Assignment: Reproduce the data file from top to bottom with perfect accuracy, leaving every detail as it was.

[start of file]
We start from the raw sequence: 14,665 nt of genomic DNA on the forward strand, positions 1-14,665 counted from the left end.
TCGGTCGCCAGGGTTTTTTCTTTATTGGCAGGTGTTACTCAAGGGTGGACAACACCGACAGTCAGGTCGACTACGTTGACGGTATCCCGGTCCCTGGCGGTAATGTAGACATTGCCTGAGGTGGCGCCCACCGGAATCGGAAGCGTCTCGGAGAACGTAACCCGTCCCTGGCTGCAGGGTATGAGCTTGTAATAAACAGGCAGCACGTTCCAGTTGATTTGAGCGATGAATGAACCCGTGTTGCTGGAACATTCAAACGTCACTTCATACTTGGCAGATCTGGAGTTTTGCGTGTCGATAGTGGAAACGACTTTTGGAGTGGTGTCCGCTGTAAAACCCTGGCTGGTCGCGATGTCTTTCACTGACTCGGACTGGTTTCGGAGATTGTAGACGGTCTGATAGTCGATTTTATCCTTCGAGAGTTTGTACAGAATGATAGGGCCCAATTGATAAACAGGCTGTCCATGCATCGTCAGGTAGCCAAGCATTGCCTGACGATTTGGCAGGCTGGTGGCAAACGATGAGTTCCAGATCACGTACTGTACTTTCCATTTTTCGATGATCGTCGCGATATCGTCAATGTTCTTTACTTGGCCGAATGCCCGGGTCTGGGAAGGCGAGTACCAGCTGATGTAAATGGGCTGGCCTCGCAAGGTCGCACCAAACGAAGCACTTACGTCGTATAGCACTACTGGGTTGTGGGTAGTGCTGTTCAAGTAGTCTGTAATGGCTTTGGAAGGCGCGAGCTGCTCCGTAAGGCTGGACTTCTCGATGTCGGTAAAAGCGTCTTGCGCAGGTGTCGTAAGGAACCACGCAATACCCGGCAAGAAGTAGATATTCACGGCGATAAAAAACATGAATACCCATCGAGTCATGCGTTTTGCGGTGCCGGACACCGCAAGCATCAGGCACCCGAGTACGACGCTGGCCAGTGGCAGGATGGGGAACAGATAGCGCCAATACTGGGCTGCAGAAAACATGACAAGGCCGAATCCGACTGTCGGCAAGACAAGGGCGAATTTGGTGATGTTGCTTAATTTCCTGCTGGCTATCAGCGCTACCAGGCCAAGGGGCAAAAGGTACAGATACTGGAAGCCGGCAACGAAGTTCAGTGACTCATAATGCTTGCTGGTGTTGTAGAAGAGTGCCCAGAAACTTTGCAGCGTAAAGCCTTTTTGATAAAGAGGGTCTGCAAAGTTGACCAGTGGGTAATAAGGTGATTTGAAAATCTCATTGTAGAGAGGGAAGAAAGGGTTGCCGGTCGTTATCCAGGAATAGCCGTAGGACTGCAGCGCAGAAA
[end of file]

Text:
We start from the raw sequence: 14,665 nt of genomic DNA on the forward strand, positions 1-14,665 counted from the left end.
TCGGTCGCCAGGGTTTTTTCTTTATTGGCAGGTGTTACTCAAGGGTGGACAACACCGACAGTCAGGTCGACTACGTTGACGGTATCCCGGTCCCTGGCGGTAATGTAGACATTGCCTGAGGTGGCGCCCACCGGAATCGGAAGCGTCTCGGAGAACGTAACCCGTCCCTGGCTGCAGGGTATGAGCTTGTAATAAACAGGCAGCACGTTCCAGTTGATTTGAGCGATGAATGAACCCGTGTTGCTGGAACATTCAAACGTCACTTCATACTTGGCAGATCTGGAGTTTTGCGTGTCGATAGTGGAAACGACTTTTGGAGTGGTGTCCGCTGTAAAACCCTGGCTGGTCGCGATGTCTTTCACTGACTCGGACTGGTTTCGGAGATTGTAGACGGTCTGATAGTCGATTTTATCCTTCGAGAGTTTGTACAGAATGATAGGGCCCAATTGATAAACAGGCTGTCCATGCATCGTCAGGTAGCCAAGCATTGCCTGACGATTTGGCAGGCTGGTGGCAAACGATGAGTTCCAGATCACGTACTGTACTTTCCATTTTTCGATGATCGTCGCGATATCGTCAATGTTCTTTACTTGGCCGAATGCCCGGGTCTGGGAAGGCGAGTACCAGCTGATGTAAATGGGCTGGCCTCGCAAGGTCGCACCAAACGAAGCACTTACGTCGTATAGCACTACTGGGTTGTGGGTAGTGCTGTTCAAGTAGTCTGTAATGGCTTTGGAAGGCGCGAGCTGCTCCGTAAGGCTGGACTTCTCGATGTCGGTAAAAGCGTCTTGCGCAGGTGTCGTAAGGAACCACGCAATACCCGGCAAGAAGTAGATATTCACGGCGATAAAAAACATGAATACCCATCGAGTCATGCGTTTTGCGGTGCCGGACACCGCAAGCATCAGGCACCCGAGTACGACGCTGGCCAGTGGCAGGATGGGGAACAGATAGCGCCAATACTGGGCTGCAGAAAACATGACAAGGCCGAATCCGACTGTCGGCAAGACAAGGGCGAATTTGGTGATGTTGCTTAATTTCCTGCTGGCTATCAGCGCTACCAGGCCAAGGGGCAAAAGGTACAGATACTGGAAGCCGGCAACGAAGTTCAGTGACTCATAATGCTTGCTGGTGTTGTAGAAGAGTGCCCAGAAACTTTGCAGCGTAAAGCCTTTTTGATAAAGAGGGTCTGCAAAGTTGACCAGTGGGTAATAAGGTGATTTGAAAATCTCATTGTAGAGAGGGAAGAAAGGGTTGCCGGTCGTTATCCAGGAATAGCCGTAGGACTGCAGCGCAGAAA